Members from the 6th Special Operations Squadron pose with tribal security forces and Chadian air force counterparts in the Shara desert. The 6th SOS assess, trains, advises and assists foreign nation aviation forces worldwide. (Courtesy photographs)
8/11/2006 - HURLBURT FIELD, Fla. -- (This is part two of a four-part series on the 6th Special Operations Squadron)
Becoming a member of the Air Force's only combat aviation squadron isn't as easy as requesting an assignment to the squadron.
With 37 Air Force specialty codes within a 105-person squadron, they cover all four regions of the world.
"Our average age (of Airman) in the squadron is 34 years old," said Sergeant Milioti. "We require mature individuals to handle the missions we're given." Due to the geographically-specific missions of the 6th Special Operations Squadron, members must go through a rigorous, intense training regimen that can take up to a year.
"Everyone's a specialist in what they do," said Master Sgt. Vincent Milioti, NCO in charge of integrated skills training. "We determine how well they operate in a small team and as a leader."
The candidates apply for the unit by sending a career resume showing their past Air Force experience, and then appear before a 6th SOS board. If they pass muster with the board, the four-phase training process begins.
The first phase is initial language training.
The candidates take a language proficiency test, which determines their potential to learn a language. Those test scores determine which language they will learn at the John F. Kennedy Special Warfare Center and School at Fort Bragg, N.C. Depending on the language, the courses are either four or six months long.
However, there is an exception for native speakers.
"If a candidate is a native speaker of a particular language, they skip to phase two," said Sergeant Milioti.
Phase II, the academic phase, is approximately one and half months long and is where the student attends a variety of courses at the USAF Special Operations School here.
The Dynamics of International Terrorism, Cross-Cultural Communications and Contemporary Insurgent Warfare courses are just a few required courses to familiarize the Airmen with not only the aspects of special operations, but the cultural differences that they might experience in their missions.
Phase III is when the training intensifies.
Known as the integrated skills training section, it's where students learn real teamwork. There are four core disciplines learned: weapons and tactics, communications, medical and mission planning. Phase III is also one and half months long, but far more physically and mentally challenging than the other phases. "It's amazing what these guys will put their bodies through to be part of the unit," said Sergeant Milioti. "And these aren't young kids." The final test of this phase is the Raven Claw exercise, where the candidates learn unconventional warfare.
Deployed to a fictitious country, everything they've learned will be put into practice.
The country they're in starts to deteriorate and they are left alone to recover on their own.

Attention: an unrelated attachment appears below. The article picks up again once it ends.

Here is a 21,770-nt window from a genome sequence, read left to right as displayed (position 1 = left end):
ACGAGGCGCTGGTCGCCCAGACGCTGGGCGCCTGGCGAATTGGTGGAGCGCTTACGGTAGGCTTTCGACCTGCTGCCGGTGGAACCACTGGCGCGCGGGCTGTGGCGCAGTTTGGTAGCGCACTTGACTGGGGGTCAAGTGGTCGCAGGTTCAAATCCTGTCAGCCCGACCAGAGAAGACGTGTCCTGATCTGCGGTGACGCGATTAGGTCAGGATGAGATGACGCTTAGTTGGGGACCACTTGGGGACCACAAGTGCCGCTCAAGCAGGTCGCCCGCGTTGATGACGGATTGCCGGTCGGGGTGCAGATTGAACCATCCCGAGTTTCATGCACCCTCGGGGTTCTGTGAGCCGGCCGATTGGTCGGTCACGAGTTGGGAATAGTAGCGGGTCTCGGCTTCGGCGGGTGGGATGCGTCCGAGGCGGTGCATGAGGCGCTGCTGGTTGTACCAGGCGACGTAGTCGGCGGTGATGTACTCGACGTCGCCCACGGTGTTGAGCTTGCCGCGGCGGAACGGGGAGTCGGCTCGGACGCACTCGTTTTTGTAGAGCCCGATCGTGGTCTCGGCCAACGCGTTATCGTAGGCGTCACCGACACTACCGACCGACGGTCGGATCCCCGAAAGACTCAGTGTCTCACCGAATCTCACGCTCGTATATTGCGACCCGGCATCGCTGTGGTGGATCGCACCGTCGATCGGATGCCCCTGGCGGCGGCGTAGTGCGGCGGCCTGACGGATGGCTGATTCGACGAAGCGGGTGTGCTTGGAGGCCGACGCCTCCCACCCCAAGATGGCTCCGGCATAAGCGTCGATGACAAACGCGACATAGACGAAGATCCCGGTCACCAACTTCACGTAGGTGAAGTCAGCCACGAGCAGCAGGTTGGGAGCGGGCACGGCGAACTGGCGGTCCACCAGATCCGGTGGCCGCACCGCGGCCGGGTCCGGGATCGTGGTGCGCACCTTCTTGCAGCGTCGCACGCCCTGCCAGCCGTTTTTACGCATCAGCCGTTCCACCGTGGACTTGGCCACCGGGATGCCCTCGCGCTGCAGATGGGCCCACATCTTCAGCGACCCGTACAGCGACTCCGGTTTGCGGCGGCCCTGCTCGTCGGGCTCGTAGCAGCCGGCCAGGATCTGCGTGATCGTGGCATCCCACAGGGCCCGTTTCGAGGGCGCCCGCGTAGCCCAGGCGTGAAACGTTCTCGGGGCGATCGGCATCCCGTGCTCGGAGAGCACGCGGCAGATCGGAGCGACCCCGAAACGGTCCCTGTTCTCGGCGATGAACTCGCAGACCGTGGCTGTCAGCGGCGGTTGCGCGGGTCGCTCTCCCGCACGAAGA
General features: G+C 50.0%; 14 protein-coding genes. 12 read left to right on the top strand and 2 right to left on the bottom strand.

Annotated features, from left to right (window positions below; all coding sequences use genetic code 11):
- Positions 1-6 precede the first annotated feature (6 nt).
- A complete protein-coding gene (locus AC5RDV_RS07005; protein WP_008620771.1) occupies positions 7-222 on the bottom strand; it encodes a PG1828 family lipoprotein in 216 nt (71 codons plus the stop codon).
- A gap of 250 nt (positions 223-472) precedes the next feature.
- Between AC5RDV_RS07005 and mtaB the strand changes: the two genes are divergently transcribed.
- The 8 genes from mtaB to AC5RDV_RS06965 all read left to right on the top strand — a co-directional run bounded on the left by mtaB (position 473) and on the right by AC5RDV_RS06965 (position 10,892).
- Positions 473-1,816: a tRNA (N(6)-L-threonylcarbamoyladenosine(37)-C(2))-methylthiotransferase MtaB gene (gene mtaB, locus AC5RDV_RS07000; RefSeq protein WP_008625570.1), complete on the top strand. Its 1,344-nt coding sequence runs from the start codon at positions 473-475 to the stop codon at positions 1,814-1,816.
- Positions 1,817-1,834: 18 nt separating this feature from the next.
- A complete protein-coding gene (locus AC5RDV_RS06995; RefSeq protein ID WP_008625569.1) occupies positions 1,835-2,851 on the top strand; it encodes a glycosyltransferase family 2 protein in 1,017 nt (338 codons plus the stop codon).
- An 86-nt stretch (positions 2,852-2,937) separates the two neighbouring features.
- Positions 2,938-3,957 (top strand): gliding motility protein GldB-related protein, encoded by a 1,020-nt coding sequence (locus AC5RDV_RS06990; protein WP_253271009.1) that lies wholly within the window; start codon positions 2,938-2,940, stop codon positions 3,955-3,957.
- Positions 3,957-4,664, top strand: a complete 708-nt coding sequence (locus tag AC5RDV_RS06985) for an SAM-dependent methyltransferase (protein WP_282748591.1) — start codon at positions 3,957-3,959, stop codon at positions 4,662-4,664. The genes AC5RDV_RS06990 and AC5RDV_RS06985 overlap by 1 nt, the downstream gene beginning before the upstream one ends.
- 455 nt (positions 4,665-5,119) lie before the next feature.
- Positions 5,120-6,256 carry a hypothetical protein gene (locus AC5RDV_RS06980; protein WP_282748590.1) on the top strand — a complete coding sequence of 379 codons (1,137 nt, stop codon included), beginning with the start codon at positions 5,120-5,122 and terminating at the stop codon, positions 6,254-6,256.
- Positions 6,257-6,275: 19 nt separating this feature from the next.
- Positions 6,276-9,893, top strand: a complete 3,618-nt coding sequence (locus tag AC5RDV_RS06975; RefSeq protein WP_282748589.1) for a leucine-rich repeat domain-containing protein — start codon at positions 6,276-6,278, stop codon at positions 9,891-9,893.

The past month of training will kick in and they will show they have what it takes to survive in any situation. They'll go days without sleep, wear 60 pounds of gear and be pushed mentally and physically.
"It builds team unity and teaches them that without the team, they cannot survive," Sergeant Milioti said. "It's about discipline, plain and simple."
Upon finishing Raven Claw, the Airmen are awarded with the Air Commando tab, proof they've passed the toughest and most stringent part of training at the 6th SOS.
"The Air Force teaches very basic field craft and tactics to its members," said Sergeant Milioti. "We have to take that basic tactical training to another level to prepare advisors to operate throughout the range of military operations - from military operations other than war to major regional conflict."
The month-long phase IV, called the specialty developmental phase, is the final element in 6th SOS training.
Aviators, called combat aviation advisors, learn how to train others on the country's aircraft in which they've been chosen to specialize. For example, Airmen specializing in the Middle East will learn about the Mi-17 helicopter since so many countries in the region use it.
"The combat aviation advisor is the weapons system," Sergeant Milioti said.
"We use whatever is in the country. That's what the training is all about."
All of the training allows the 6th SOS Airmen to operate in a country without additional U.S. support.
"When we embed, we eat their food, know their culture, and speak their language," said Sergeant Milioti. "It's easy to walk out on a tarmac and work with the crews who are the best in the world. We don't have that luxury when we embed."
The 6th SOS follows a simple truth: they send in 15 troops now so the United State doesn't have to send in 15,000 later.
"We execute missions worldwide with less than 100 people," Sergeant Milioti said. "We help allies deter subversion, lawlessness, terrorism, and insurgency in their country."
It's what advisors train for, it's what they live for, and it's what they stand for.